You’re at your desk and the phone rings. The hairs stand up on back of your neck when the number flashes on the phone’s face: it’s your boss’ admin and you do not have anything scheduled with your boss. Now you do. You have an inbox that’s doubled since you started your day an hour ago. You also have yesterday’s late-day entries sitting on your desk that you pulled with great intentions from the inbox as you walked into your office. Oh, yes, and there’s also email. And post-its from phone-calls on your monitor. In short, you’re sitting in what feels like a minefield and you do it every day.
But it’s not the only way. No, I don’t mean you should keep on top of your inbox. I don’t prescribe “inbox zero”. I’m not going to tell you that you should always be at every meeting five minutes early. This is not about the pomodoro method or getting things done. I want you to take the time it takes to read this blog post – which will ideally be the shortest I’ve written – to consider that maybe, just maybe, you already have all the time you need to change your life: one transaction at a time. Our problems begin with perception, right at the point of perception, and then flow from there based on our thinking.
I know. That last sentence is teetering on the brink of pointless but look closer. You have a busy office: ok. There’s lots of clutter – physical clutter like post-its and emails and non-physical clutter like meetings with bosses – and that leads to feeling like you’re cramped into a minefield and that danger lurks around every step. But, look again: it’s really just a lot of stuff. None of the post-its or bosses or calendar reminders are inherently stressful. Your mind brings the stress.
Trained for millions of years to seek stressors around every corner, our minds turn everyday nuisances into a freakshow of terrorizing threats: other drivers swerving slightly, coiled hoses where we didn’t expect them, someone raises their voice at someone else in our vicinity. And then we put those minds into little boxes at work and tell them twenty new things an hour need to be done. I’m not suggesting that the things we encounter at work are not stressful or that your mind does not encounter real stress and discomfort when faced with them. What I’m suggesting is that there may be a different story possible from you than the one causing you to suffer. Maybe there’s another way to walk through the minefield.
Remember that meeting? Start walking to your boss’s office. Time your in-breath and out-breath to your footfall. Breathe in. One. Two. Three. Four. Breathe out. One. Two. Three. Four. Let your breathing pace your steps, not the other way around. If you have to, slow down. You were walking faster than necessary anyway: there’s no tiger behind you. One. Two. Three. Four. Breathe out. How are you feeling? Are you nervous? Are you stressed? It’s ok that you are, just notice it. And keep moving.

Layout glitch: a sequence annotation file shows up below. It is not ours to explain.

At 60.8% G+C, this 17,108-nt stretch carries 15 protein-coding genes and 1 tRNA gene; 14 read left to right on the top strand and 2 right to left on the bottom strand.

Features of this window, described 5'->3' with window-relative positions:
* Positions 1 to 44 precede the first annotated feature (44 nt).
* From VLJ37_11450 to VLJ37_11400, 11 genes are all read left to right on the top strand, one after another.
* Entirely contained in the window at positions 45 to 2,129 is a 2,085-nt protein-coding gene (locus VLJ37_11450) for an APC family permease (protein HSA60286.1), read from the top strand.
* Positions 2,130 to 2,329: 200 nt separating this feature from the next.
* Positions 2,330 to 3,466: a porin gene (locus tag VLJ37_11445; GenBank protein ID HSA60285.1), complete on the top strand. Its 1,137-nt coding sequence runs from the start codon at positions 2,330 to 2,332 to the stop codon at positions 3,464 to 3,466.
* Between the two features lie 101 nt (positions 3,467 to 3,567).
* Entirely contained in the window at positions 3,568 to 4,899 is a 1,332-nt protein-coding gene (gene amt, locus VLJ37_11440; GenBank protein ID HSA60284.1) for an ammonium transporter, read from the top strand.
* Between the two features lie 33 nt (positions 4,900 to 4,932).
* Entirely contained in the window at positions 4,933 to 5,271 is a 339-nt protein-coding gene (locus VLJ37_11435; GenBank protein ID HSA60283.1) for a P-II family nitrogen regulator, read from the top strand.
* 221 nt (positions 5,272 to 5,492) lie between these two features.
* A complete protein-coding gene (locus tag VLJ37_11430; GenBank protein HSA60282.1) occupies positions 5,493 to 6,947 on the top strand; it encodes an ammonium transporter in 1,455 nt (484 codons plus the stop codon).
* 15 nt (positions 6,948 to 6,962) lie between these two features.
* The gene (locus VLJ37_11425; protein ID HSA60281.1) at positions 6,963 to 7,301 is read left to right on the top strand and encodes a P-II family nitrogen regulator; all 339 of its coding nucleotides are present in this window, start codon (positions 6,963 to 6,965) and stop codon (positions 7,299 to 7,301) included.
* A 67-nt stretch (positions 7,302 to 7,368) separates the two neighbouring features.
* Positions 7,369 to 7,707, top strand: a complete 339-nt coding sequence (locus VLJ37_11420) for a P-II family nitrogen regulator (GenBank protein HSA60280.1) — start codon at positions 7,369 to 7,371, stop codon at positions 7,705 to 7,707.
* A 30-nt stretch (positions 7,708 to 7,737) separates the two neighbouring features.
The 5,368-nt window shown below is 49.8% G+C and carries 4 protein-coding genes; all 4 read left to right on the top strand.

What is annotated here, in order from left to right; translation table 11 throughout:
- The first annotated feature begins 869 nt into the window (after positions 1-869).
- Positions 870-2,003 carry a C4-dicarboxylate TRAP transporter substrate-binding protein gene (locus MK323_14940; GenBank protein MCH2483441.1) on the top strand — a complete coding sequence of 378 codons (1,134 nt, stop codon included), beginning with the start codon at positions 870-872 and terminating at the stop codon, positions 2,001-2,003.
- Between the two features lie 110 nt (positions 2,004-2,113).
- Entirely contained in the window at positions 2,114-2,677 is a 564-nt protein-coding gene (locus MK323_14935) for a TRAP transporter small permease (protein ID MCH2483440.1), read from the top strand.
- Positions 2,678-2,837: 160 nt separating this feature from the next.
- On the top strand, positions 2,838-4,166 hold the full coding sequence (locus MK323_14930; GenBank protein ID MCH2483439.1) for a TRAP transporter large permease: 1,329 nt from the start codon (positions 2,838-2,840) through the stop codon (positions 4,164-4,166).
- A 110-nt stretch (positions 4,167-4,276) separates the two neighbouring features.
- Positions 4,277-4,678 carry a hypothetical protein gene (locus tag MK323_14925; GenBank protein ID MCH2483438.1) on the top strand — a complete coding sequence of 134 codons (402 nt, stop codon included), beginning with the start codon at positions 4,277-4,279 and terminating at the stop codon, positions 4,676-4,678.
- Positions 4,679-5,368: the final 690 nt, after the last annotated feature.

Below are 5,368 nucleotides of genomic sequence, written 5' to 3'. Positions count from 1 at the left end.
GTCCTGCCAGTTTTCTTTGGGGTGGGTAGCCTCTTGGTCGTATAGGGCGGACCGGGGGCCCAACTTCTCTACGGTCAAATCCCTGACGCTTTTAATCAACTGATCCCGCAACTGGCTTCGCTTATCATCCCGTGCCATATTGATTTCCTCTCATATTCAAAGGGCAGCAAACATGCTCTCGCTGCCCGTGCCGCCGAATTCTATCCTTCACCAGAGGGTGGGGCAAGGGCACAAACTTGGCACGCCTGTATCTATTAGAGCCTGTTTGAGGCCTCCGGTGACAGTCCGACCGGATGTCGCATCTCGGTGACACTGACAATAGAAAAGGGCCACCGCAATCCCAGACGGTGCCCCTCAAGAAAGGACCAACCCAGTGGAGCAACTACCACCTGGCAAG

Slow down some more. Breathe in. One. Two. Three. Four. Breathe out. Can you feel your breath moving in through your nose? Out through your mouth? The other way around? In and out your mouth? Your nose? Whatever way, trust me, breath is going in and coming out. (If it’s not, you’ve got much larger problems.) Just notice. Just know this sensation: your breath goes in, goes out. And connect it with your feet. This is how you take your body back from the office chair and start to regain some of your humanity. It is very simple and it is absolutely essential.
When you get to your boss’s office, stop before going in. Stop before knocking. Just stop. Count backwards from three and with each count, breathe out How slow can you go? This is another moment where you can find yourself and lift yourself from the minefield. If you inhabit your body at this moment, who will your boss find when you open the door? Someone present, someone whole.
These two exercises are not special. Your stress-clutter is not special. None of what I’ve described here is special. But it is all very important and it all goes on all the time. Here is my main point with the exercises: you have all need at any given point, even at work, to reclaim your presence and rewrite the story of your stress, your trauma. Mindfulness is about striking a balance between calmness and awareness. You can step over your fear and into calm awareness at any point by simply slowing down and breathing in and out. It won’t be that simple the first time – nothing ever is – but with practice, it will. Please try.